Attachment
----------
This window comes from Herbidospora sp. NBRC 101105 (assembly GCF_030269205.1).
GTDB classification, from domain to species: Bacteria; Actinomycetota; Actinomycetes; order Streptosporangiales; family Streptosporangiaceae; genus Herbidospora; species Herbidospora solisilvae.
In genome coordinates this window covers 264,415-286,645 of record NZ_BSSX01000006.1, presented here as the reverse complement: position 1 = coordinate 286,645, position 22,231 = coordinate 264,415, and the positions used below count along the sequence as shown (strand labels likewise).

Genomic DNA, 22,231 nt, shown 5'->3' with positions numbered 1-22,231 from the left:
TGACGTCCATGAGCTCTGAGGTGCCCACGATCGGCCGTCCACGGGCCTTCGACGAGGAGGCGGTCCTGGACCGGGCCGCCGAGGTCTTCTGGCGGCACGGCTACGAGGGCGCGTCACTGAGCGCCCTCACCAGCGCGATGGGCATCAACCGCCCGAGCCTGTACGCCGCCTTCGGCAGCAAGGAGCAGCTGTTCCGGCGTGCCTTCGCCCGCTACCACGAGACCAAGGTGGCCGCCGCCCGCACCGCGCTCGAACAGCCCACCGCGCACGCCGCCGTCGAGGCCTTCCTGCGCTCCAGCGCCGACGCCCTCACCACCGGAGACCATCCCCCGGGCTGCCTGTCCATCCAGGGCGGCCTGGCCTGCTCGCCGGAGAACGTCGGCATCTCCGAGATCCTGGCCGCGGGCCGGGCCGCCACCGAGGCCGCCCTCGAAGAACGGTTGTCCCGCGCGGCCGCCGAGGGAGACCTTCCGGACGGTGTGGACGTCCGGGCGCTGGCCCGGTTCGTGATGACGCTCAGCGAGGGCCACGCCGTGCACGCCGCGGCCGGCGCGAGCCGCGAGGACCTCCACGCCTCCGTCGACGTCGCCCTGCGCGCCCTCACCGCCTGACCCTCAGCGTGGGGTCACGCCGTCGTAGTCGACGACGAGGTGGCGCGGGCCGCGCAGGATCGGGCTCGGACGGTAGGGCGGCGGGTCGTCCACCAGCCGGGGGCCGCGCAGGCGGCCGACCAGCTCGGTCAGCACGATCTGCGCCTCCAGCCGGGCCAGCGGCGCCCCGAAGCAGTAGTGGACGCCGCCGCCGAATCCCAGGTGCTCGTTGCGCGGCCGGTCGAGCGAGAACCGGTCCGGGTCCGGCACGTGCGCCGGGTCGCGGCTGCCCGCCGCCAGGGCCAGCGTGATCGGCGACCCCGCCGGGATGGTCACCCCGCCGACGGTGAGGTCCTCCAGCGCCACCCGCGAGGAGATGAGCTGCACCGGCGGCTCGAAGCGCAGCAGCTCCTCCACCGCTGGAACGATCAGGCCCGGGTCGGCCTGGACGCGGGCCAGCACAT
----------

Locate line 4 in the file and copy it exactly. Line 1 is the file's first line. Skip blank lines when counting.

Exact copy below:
Genomic DNA, 22,231 nt, shown 5'->3' with positions numbered 1-22,231 from the left: